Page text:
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"I have endeavored to show that there is no real service of humanity in the profession [of medicine] and that it is injurious to mankind." - Gandhi
The reliance on bloodletting was largely due to the physician Claudius Galen, considered one of the greatest figures in the entire history of medicine. In the centuries that followed him and his teachings, millions of people - many of whom desperately needed all the blood they could muster - were quite literally killed by doctors.
Benjamin Rush - the "American Hippocrates" - was the leading advocate of bleeding in this county, advocating removal of as much as four-fifths of all the blood in the body.
From The Myth of Medicine:
Boasting of their alleged progress one medical writer says, 'We no longer poison our patients with mercury or purge them with violent drugs,' but... these vicious practices were abandoned at the bayonet's point and not because they wanted to discontinue them. The medical historian proudly points out that the profession has 'abandoned the deadly practice of indiscriminate bleeding,' but he never explains that they strongly resisted the forces that finally compelled them to cease bleeding their patients to death.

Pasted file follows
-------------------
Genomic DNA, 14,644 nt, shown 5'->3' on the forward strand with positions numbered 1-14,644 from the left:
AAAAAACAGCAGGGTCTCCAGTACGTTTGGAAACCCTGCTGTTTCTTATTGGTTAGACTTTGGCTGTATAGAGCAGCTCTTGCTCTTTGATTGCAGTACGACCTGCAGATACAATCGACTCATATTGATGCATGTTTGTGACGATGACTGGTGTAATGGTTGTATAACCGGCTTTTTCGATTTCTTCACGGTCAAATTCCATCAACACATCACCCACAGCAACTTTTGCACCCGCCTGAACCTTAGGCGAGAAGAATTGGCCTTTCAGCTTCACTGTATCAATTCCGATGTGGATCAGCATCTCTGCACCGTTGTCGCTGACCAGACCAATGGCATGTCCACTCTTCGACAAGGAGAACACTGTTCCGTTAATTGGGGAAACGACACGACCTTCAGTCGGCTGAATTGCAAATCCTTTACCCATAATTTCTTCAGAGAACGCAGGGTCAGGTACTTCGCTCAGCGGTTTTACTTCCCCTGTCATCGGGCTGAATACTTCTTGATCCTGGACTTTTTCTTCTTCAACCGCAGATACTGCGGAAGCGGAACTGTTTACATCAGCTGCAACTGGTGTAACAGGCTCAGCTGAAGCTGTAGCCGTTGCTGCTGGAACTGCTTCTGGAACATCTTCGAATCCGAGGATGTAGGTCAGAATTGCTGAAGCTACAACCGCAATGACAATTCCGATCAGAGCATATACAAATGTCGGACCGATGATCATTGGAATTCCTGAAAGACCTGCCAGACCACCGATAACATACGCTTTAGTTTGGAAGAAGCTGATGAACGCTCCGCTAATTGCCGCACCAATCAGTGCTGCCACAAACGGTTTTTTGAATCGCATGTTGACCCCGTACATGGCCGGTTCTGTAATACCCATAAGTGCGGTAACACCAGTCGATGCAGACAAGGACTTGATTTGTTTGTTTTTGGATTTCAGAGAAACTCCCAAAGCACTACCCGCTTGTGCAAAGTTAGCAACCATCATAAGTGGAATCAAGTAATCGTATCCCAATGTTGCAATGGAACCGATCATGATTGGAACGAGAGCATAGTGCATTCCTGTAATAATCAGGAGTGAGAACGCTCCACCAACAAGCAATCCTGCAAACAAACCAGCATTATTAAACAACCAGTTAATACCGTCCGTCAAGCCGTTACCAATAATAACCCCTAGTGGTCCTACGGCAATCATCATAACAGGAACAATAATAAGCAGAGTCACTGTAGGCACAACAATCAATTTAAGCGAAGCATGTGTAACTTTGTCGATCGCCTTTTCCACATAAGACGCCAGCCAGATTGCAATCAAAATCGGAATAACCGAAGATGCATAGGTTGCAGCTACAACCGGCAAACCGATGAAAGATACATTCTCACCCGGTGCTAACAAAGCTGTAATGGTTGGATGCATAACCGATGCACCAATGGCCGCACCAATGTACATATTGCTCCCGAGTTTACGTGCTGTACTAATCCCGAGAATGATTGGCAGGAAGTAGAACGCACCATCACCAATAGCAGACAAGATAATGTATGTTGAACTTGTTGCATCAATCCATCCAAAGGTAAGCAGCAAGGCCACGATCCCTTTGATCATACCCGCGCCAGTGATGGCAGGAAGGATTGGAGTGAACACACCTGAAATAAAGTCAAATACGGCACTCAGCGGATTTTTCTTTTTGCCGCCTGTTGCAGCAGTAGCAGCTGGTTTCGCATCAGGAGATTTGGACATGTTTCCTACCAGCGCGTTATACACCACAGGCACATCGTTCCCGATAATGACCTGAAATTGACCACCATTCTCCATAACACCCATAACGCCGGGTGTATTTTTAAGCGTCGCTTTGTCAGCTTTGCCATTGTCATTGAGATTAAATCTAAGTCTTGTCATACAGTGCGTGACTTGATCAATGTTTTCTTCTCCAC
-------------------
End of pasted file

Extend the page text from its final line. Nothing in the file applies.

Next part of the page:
Youngson, RM. Medical Blunders New York: New York University Press 1999:32.
 Shelton, HM. The Myth of Medicine Sarasota: BookWorld Press, Incorporated, 1995:259.